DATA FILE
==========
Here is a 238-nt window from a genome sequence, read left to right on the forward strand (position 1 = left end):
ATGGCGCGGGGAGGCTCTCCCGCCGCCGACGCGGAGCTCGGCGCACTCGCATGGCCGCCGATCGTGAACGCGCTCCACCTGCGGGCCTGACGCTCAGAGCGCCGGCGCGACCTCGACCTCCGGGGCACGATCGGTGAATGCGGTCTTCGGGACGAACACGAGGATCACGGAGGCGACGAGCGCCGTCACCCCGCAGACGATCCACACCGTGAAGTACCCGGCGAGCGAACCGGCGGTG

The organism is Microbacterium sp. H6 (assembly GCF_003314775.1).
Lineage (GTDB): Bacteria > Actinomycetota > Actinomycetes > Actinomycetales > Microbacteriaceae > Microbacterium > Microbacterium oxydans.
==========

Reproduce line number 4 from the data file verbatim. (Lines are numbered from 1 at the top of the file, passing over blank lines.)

Lineage (GTDB): Bacteria > Actinomycetota > Actinomycetes > Actinomycetales > Microbacteriaceae > Microbacterium > Microbacterium oxydans.